Indeed, some might even look eagerly on the potential economic gains of having China on board. 

When negotiations for America to join began in 2008, the United States was a larger trading partner than China for several of the countries that are now members of the agreement—New Zealand, Peru and Chile, for instance. 

Today, among cptpp members only Canada and Mexico trade more with America than with China. 

A piie paper published in 2019 estimated global income gains from the cptpp as it stands run to $147bn a year. 

If China were included, that would rise to $632bn. 

The benefits to many of the members would run to more than 1% of their real income.

But for other governments, relations with China have deteriorated to the extent that its admission borders on the inconceivable. 

“Countering China’s political, economic, and cyber influence is the animating motivation at the heart of many Australian and Japanese policies. 

The strategic calculus about China is solidifying in both countries,” says Nigel Cory, a trade expert at the Information Technology and Innovation Foundation in Washington, dc, and a former Australian diplomat.

Driving a wedge between countries looking at the application primarily as an economic boon and those looking at it mainly as a political threat may prove diplomatically useful for China’s rulers. 

“This is being driven by a desire to throw a spanner into the works, to have some fun,” says Charles Finny, a former New Zealand diplomat who launched the country’s trade negotiations with China in 2004.

China is already the largest member of the Regional Comprehensive Economic Partnership, a larger but shallower trade deal agreed last year. 

It contains fewer conditions for membership, but unlike the cptpp includes every big South-East Asian economy, as well as South Korea. 

Membership of both, if it were to happen, would make the country an increasingly formidable leader of commercial diplomacy in Asia.

From outside the cptpp, America has no direct bearing on the outcome of the application discussions. 

The country has influence, of course, and particularly with its immediate neighbours. 

Its free-trade deal with Mexico and Canada requires any of the three to consult with the others before commencing negotiations with a country that none currently has a trade deal with. 

Its submarine deal with Australia may also strengthen the latter’s resolve to promote America’s interests in the region, even economic ones.

Most bets are that China’s bid to join the agreement will fail.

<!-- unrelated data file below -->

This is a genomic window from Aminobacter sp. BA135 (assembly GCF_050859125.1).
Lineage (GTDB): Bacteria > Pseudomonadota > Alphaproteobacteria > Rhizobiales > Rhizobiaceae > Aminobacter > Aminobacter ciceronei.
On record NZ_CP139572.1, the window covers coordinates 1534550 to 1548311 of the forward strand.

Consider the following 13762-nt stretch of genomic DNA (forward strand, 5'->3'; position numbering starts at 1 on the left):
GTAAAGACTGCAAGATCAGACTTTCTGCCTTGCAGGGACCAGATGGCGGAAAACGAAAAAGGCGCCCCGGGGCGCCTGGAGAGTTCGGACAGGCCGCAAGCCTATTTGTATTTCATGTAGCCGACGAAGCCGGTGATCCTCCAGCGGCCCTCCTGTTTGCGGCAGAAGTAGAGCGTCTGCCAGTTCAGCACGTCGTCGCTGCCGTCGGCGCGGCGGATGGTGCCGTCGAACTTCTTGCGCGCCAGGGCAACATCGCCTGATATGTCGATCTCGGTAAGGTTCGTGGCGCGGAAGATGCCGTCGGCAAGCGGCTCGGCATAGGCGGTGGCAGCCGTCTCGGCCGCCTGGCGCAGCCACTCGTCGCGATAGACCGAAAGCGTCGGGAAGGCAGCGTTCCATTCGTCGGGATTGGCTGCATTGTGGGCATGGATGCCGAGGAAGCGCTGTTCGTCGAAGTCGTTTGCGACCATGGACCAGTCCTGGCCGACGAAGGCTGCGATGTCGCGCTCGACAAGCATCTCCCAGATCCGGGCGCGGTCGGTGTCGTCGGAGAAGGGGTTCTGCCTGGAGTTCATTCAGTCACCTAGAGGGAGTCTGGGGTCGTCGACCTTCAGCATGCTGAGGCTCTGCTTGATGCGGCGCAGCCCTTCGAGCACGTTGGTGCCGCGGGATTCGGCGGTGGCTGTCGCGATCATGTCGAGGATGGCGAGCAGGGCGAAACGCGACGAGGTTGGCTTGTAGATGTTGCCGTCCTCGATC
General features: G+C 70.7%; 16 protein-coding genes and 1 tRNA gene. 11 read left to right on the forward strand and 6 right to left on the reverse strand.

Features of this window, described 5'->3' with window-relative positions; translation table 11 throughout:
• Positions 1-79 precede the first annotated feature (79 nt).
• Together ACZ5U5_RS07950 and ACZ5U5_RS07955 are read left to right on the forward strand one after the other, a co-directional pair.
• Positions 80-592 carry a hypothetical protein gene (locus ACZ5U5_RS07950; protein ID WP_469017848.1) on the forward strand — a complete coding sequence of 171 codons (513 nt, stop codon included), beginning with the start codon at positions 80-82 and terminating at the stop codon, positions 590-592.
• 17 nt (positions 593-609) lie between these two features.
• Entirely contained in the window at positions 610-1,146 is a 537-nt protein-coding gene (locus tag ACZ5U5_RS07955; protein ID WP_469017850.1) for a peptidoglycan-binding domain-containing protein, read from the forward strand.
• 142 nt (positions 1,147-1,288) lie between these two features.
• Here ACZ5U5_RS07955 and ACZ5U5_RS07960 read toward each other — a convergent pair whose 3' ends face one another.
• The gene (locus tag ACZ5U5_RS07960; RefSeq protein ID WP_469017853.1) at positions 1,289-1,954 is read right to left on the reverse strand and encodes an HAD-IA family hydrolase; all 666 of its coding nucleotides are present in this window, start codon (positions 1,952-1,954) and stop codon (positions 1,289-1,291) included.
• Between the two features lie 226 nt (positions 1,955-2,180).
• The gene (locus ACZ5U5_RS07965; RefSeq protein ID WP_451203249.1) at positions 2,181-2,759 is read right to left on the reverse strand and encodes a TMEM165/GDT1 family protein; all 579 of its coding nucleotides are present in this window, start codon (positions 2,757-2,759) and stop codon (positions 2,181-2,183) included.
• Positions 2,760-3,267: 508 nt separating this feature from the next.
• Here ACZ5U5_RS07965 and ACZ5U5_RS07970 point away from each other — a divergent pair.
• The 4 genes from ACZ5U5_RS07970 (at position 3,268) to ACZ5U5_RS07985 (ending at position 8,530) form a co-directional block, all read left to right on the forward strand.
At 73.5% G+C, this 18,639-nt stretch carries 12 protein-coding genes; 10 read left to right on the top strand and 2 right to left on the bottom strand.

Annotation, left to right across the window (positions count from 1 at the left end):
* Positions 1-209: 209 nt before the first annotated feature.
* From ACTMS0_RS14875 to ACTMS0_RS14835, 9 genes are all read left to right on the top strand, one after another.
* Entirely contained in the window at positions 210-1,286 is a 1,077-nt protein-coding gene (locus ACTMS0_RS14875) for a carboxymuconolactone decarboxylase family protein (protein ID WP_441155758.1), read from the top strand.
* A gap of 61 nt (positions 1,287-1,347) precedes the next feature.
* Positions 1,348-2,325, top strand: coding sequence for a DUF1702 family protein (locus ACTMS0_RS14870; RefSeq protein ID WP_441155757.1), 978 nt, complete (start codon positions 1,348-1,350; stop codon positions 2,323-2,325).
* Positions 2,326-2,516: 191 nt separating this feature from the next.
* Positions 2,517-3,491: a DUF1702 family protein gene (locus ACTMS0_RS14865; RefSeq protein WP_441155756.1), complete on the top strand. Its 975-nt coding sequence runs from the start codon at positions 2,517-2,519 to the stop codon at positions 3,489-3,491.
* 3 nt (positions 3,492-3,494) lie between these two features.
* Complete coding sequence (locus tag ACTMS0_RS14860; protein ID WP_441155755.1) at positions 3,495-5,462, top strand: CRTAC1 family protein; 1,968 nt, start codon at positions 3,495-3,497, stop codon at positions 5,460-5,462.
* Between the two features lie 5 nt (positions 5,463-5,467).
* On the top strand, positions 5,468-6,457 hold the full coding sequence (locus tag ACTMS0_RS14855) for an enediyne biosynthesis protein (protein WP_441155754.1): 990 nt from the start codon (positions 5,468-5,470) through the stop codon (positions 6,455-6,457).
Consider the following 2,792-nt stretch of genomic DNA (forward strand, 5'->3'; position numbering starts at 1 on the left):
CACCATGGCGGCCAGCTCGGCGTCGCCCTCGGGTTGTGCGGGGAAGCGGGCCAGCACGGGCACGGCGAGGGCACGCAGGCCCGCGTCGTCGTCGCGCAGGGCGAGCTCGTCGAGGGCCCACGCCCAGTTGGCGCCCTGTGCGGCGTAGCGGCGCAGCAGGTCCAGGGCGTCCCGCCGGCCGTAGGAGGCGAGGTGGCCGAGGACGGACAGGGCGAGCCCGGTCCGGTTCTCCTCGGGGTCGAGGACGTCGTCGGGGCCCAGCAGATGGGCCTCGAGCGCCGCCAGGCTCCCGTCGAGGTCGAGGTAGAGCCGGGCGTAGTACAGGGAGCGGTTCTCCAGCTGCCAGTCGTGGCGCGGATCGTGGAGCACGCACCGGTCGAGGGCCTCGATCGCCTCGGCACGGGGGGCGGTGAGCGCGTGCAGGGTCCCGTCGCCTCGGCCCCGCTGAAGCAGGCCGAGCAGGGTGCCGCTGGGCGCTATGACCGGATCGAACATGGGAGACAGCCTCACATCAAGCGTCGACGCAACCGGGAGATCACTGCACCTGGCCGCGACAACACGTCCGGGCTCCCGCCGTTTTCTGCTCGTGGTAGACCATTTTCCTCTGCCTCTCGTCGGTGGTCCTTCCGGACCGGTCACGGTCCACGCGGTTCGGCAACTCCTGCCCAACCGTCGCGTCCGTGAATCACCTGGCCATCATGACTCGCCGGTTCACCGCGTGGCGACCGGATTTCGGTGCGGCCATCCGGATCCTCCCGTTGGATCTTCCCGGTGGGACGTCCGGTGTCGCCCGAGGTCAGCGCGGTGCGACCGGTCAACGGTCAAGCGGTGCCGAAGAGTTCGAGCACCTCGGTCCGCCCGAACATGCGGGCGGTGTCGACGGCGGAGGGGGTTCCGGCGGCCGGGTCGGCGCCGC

And yet not long ago few would have wagered that China would show more interest in membership than America. 

If the application means little else, it remains a stark illustration of just how quickly America’s commercial influence in Asia has waned.

‘More of China, less of America’: how the superpower fight is squeezing the Gulf

Caught between Washington and Beijing, Middle East states are struggling to balance relations

Andrew England in London and Simeon Kerr in Dubai 

© Getty Images | Abu Dhabi’s Crown Prince Mohammed bin Zayed and Xi Jinping meet in Beijing in 2019


As the first senior United Arab Emirates official to visit the Biden administration touched down in Washington, the message the Gulf state sought to promote was “the strength and continuity” of the partnership between the two countries. 

Yet when Anwar Gargash, diplomatic adviser to the UAE’s president, sat down with his American counterparts it was another of the Gulf state’s relationships that was the focus of much of the discussions: China.

The UAE has long been one of Washington’s closest Middle East partners; investing heavily in US assets, buying tens of billions of dollars of American weaponry and supporting the superpower in military operations, from Somalia to Afghanistan and the battle against al-Qaeda militants in Yemen.

Its deepening ties to Beijing, however, are adding a layer of strain to the alliance as Washington takes an increasingly hawkish stance towards China, and raises concerns about the potential security implications of its partners using Chinese technology, such as Huawei’s 5G telecommunications network. 

It is set to become even more sensitive for the UAE as it prepares to take a temporary seat on the UN Security Council in January, fully aware that it risks being squeezed between the competing interests of the two superpowers.